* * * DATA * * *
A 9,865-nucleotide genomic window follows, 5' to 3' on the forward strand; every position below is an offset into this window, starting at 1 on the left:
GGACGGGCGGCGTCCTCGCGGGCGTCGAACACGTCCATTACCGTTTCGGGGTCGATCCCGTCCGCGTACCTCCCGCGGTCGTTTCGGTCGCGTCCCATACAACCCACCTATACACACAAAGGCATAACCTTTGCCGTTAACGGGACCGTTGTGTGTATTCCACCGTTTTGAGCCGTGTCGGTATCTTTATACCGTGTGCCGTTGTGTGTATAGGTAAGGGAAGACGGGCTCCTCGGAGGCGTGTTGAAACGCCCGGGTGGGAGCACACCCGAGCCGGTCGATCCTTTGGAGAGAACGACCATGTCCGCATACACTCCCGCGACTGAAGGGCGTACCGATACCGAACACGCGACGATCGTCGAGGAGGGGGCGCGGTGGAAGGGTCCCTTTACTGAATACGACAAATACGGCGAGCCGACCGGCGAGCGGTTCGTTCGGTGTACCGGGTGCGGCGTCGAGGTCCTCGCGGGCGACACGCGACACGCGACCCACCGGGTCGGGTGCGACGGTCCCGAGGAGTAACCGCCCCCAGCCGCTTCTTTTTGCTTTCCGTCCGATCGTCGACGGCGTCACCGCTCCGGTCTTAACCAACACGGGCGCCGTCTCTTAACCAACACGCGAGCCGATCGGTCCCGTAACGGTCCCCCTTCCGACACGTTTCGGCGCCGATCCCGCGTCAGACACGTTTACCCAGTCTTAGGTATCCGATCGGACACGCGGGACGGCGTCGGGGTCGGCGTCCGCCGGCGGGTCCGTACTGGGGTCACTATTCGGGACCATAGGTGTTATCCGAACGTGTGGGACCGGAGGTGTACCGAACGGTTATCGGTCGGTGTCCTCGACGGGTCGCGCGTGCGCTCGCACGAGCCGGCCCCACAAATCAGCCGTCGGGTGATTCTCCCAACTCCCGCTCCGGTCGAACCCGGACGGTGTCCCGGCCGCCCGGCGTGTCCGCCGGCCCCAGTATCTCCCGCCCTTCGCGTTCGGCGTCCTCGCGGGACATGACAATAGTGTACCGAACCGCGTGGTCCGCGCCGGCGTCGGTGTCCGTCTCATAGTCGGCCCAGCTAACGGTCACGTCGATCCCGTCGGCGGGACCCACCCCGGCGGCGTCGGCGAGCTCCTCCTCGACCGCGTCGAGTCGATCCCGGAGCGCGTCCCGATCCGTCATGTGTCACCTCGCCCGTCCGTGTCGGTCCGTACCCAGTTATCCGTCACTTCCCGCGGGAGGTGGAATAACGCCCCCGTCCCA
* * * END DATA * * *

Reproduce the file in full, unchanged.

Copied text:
A 9,865-nucleotide genomic window follows, 5' to 3' on the forward strand; every position below is an offset into this window, starting at 1 on the left:
GGACGGGCGGCGTCCTCGCGGGCGTCGAACACGTCCATTACCGTTTCGGGGTCGATCCCGTCCGCGTACCTCCCGCGGTCGTTTCGGTCGCGTCCCATACAACCCACCTATACACACAAAGGCATAACCTTTGCCGTTAACGGGACCGTTGTGTGTATTCCACCGTTTTGAGCCGTGTCGGTATCTTTATACCGTGTGCCGTTGTGTGTATAGGTAAGGGAAGACGGGCTCCTCGGAGGCGTGTTGAAACGCCCGGGTGGGAGCACACCCGAGCCGGTCGATCCTTTGGAGAGAACGACCATGTCCGCATACACTCCCGCGACTGAAGGGCGTACCGATACCGAACACGCGACGATCGTCGAGGAGGGGGCGCGGTGGAAGGGTCCCTTTACTGAATACGACAAATACGGCGAGCCGACCGGCGAGCGGTTCGTTCGGTGTACCGGGTGCGGCGTCGAGGTCCTCGCGGGCGACACGCGACACGCGACCCACCGGGTCGGGTGCGACGGTCCCGAGGAGTAACCGCCCCCAGCCGCTTCTTTTTGCTTTCCGTCCGATCGTCGACGGCGTCACCGCTCCGGTCTTAACCAACACGGGCGCCGTCTCTTAACCAACACGCGAGCCGATCGGTCCCGTAACGGTCCCCCTTCCGACACGTTTCGGCGCCGATCCCGCGTCAGACACGTTTACCCAGTCTTAGGTATCCGATCGGACACGCGGGACGGCGTCGGGGTCGGCGTCCGCCGGCGGGTCCGTACTGGGGTCACTATTCGGGACCATAGGTGTTATCCGAACGTGTGGGACCGGAGGTGTACCGAACGGTTATCGGTCGGTGTCCTCGACGGGTCGCGCGTGCGCTCGCACGAGCCGGCCCCACAAATCAGCCGTCGGGTGATTCTCCCAACTCCCGCTCCGGTCGAACCCGGACGGTGTCCCGGCCGCCCGGCGTGTCCGCCGGCCCCAGTATCTCCCGCCCTTCGCGTTCGGCGTCCTCGCGGGACATGACAATAGTGTACCGAACCGCGTGGTCCGCGCCGGCGTCGGTGTCCGTCTCATAGTCGGCCCAGCTAACGGTCACGTCGATCCCGTCGGCGGGACCCACCCCGGCGGCGTCGGCGAGCTCCTCCTCGACCGCGTCGAGTCGATCCCGGAGCGCGTCCCGATCCGTCATGTGTCACCTCGCCCGTCCGTGTCGGTCCGTACCCAGTTATCCGTCACTTCCCGCGGGAGGTGGAATAACGCCCCCGTCCCA